Also, execute the following command in the terminal or command prompt to ensure that everything is perfect:

docker --version

If everything is fine, it should return the installed version of the docker.

Docker version 19.03.4, build 9013bf5

Getting Started With Docker

Before we begin, there are a few basic things that you need to know.

Images: An image or Docker Image is a snapshot of a Linux operating system or environment which is very lightweight. Docker Hub which is Docker’s official repository contains thousands of images which can be used to create containers.

Check out the official Docker images here

Containers: Containers are the running instances of a docker image. We use an image to fire up multiple containers.

Some basic docker commands:

Get familiar with the following commands.

docker pull <repository/image_name:version>

  • The above command downloads the specified version of a docker image from the specified repository.

docker images

  • The above command will return a table of images in your local (local machine) repository.

docker run

  • The above command fires up a container from a specified image.

docker ps

  • The above command will return a table of all the running docker containers.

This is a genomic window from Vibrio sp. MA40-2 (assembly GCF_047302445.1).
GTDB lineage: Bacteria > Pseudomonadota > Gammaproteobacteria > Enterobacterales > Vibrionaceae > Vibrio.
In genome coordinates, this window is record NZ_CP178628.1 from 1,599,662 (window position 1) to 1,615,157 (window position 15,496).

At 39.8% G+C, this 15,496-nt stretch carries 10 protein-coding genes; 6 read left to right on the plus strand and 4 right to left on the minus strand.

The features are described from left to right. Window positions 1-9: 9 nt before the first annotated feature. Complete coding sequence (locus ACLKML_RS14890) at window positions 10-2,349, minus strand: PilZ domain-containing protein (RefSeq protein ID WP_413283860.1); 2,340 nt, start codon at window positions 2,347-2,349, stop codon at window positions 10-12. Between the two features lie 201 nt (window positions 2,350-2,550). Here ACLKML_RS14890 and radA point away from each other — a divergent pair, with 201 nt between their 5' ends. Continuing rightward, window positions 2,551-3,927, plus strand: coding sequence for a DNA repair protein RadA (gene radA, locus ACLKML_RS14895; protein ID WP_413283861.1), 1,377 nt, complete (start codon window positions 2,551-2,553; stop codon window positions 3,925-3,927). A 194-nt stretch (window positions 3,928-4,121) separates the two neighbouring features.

docker ps -a -q

  • The above command will display all the containers both running and inactive.

docker rmi <repo/name:version>

  • The above command can be used to delete a docker image from the local repository.

docker stop <container_id/name>

  • The above command stops a running container.

docker rm -f <container_id/name> <image_id/name>

  • The above command can be used to delete or remove a running Docker container. The -f flag force removes the container if it’s running. Like images, containers also have IDs and names.

We will be using the above commands a lot when dealing with Docker containers. We will also learn some additional commands in the following sections.

TensorFlow 2.0 Container